The Old Man and the Sea by Ernest Hemingway

The Old Man and the Sea is a short novel by American author Ernest Hemingway. The novel is about a Cuban fisherman who manages to hook onto the largest fish he has ever seen, which he struggles to haul in alive.

The novel begins with the old fisherman who had not caught any fish for the past eighty-four days. As a result, he is considered unlucky, and a young boy who used to fish with him together is no longer allowed to by his parents. The old man and the boy are very close, with the young boy often bringing the old man news and food.

The next day, the old man leaves early on his tiny boat, and he manages to hook onto the largest fish he has ever seen, an eighteen feet long marlin. Despite the fish’s massive size and strength, the old man is determined to catch the fish to end his unlucky period. The old man shows his determination after continuing to hold onto the fish for three days straight without sleep as it pulls his boat. With his determination, he eventually catches the massive fish after three days.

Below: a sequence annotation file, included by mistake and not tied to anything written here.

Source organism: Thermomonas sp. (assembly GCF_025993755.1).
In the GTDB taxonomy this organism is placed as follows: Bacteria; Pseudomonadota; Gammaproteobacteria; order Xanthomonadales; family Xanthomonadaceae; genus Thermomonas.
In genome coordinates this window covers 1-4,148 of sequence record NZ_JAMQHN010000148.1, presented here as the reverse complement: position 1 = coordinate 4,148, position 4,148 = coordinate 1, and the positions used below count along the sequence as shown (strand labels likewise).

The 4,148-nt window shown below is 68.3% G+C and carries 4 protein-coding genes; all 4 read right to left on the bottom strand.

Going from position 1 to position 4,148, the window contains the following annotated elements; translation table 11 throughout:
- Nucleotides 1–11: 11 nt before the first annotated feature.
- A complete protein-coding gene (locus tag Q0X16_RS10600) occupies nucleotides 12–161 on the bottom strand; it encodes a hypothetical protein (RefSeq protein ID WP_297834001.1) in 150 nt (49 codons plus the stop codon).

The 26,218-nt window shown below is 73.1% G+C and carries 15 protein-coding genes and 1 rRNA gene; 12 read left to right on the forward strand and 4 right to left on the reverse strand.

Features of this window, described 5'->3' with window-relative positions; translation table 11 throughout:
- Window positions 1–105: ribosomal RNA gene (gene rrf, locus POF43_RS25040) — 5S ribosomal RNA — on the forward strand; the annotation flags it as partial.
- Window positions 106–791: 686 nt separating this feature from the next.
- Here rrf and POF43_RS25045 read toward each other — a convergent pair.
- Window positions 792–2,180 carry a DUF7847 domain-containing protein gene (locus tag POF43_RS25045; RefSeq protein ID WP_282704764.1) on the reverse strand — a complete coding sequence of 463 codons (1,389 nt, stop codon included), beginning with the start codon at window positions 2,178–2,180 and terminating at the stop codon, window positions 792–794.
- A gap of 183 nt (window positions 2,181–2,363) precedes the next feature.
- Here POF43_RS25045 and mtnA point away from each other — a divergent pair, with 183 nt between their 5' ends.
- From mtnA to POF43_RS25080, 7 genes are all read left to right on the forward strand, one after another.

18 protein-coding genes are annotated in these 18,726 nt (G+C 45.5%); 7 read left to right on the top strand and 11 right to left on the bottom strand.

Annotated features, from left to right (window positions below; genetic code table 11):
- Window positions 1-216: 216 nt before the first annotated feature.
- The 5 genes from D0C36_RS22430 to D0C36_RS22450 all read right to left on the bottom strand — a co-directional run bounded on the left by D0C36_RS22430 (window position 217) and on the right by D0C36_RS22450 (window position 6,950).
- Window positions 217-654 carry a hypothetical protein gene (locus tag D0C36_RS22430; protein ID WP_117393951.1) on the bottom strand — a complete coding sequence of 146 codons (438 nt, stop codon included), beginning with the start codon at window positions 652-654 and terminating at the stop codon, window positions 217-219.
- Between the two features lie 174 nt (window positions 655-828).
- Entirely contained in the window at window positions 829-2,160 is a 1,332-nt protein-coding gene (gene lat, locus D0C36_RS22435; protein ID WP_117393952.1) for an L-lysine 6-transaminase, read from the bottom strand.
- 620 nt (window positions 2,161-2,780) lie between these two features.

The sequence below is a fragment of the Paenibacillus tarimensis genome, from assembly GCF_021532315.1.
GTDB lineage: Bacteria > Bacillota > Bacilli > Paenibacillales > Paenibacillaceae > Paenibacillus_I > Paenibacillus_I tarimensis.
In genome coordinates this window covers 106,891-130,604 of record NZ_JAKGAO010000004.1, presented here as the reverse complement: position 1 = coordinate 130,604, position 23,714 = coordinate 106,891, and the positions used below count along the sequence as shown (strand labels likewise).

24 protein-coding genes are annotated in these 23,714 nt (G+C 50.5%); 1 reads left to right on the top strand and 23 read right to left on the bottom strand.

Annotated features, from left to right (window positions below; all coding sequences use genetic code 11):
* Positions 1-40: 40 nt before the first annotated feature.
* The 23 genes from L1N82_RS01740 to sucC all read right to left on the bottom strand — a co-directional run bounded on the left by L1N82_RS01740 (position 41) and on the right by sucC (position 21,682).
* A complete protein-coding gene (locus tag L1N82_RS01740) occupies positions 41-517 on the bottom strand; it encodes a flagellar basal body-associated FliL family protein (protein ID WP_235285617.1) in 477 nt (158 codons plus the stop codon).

However, unfortunately for the old man, swarms of sharks attack his boat, eating the fish in the process, even though he desperately defends against them with everything he has.

He eventually returns home with nothing except the skeleton of the fish, collapsing onto his bed from exhaustion. The next day, the skeleton of the fish, still attached to his boat, draws crowds of people, fishermen and tourists alike, who are amazed by its size. Through all of this, the old man simply sleeps calmly, while the boy returns to take care of him, deciding he will fish with the old man despite his parents forbidding him to.

Ultimately, despite that The Old Man and the Sea is a classic, I would not recommend it due to its boring plot. The novel does contain some symbols, and the old fisherman represents Hemingway’s view on life, described as Hemingway’s “code hero.”

-Josh N. 

The Old Man and the Sea by Ernest Hemingway is available for checkout from the Mission Viejo Library

3 thoughts on “The Old Man and the Sea by Ernest Hemingway

Leave a Reply

Fill in your details below or click an icon to log in:

WordPress.com Logo

You are commenting using your WordPress.com account. Log Out /  Change )

Google photo

You are commenting using your Google account. Log Out /  Change )

Twitter picture

You are commenting using your Twitter account. Log Out /  Change )

Facebook photo

You are commenting using your Facebook account. Log Out /  Change )

Connecting to %s

This site uses Akismet to reduce spam. Learn how your comment data is processed.